7. Nigeria is blessed with many voluntary and self-help organizations cooperate societies, etc. most of them are too informal and unregistered. Therefore if government assists these sectors by extending finance to them they can be more productive and innovative and promote growth of the economy.

  8. Ensuring effective public expenditure management: Over the years the three tiers of government in Nigeria have been exhausting their allocation in a given year through frivolous and unjustified spending irrespective of the situation of the oil price – high or low. This led to instability and distortions. Therefore, there is need to migrate to a system of budgeting that is more efficient, transparent and cautious. In this regard the current attempt of introducing Zero-Based Budgeting may be more favorable to diversification of the economy because it justifies all expenditures made and it starts from the scratch. Budget should also be more realistic as to the resource – base of the economy and also fluctuations of global market.

5. Conclusion

So far in this paper we have highlighted the Nigerian economy and explained that it is caught in the Dutch disease syndrome looking at it’s over reliance on oil revenue. The paper reviewed some concepts such as diversification, sustainable development and Dutch disease. Issues and challenges of diversification in the Nigerian context are also discussed as well as ways of mitigating them. At this juncture, we can conclude that presently the country is facing symptoms of Dutch disease where real sectors have not been accorded much concern and their contributions are low towards GDP. We can conclude that though the Dutch disease appears to be rooted in Nigeria, it is still curable at least in the long run if appropriate policies are sincerely and honestly implemented and government demonstrates political will to overcome the syndrome.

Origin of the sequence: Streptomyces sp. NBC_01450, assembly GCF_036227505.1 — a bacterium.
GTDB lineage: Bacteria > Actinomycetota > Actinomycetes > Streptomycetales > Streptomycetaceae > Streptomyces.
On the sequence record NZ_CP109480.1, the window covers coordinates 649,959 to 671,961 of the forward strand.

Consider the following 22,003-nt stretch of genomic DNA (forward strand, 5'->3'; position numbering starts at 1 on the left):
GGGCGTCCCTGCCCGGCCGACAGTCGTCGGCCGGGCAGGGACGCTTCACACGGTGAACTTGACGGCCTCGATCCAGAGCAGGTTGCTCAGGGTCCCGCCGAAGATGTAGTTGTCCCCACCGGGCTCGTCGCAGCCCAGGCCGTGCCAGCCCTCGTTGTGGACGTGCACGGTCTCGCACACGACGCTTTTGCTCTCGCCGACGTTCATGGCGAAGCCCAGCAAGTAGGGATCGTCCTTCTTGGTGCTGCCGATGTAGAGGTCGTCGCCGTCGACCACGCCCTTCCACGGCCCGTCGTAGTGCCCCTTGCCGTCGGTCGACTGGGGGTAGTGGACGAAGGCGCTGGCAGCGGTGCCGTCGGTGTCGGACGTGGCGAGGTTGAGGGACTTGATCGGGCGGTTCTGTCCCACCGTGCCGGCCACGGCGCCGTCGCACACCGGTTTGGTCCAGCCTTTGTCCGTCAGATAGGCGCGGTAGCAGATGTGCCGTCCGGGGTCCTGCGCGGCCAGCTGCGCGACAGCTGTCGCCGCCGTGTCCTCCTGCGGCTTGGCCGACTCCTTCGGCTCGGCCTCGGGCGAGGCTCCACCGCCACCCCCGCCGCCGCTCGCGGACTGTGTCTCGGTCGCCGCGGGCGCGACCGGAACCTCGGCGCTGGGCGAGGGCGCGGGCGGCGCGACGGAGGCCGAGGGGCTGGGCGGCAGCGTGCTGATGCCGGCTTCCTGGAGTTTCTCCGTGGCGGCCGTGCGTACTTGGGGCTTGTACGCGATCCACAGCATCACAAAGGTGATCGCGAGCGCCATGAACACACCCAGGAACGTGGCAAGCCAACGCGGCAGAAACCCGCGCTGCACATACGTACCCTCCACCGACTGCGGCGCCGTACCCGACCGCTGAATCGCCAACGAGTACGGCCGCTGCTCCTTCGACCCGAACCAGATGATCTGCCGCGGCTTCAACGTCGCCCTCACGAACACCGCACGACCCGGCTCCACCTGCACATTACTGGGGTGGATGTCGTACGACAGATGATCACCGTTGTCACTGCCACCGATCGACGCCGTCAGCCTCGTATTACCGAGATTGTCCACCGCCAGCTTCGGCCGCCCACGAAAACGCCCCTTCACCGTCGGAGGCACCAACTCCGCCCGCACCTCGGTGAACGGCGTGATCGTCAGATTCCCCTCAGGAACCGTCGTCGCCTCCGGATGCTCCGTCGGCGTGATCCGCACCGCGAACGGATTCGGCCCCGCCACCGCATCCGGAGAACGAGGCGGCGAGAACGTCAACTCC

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Aliyu, C. U. (2015): Enforcement of Sanctions As a Solution to the Problem of Corruption in Nigeria. A paper presented at Sensitisation programme of Anti-Corruption and Transparency Unit, Usmanu Danfodiyo University Auditorium on 29th January.

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About the Authors

Muhammad Zayyanu Bello
Department of Economics, Federal University, Birnin Kebbi, Nigeria
Chika Umar Aliyu
Department of Economics, Usmanu Danfodiyo University, Sokoto, Nigeria

Corresponding Authors

Muhammad Zayyanu Bello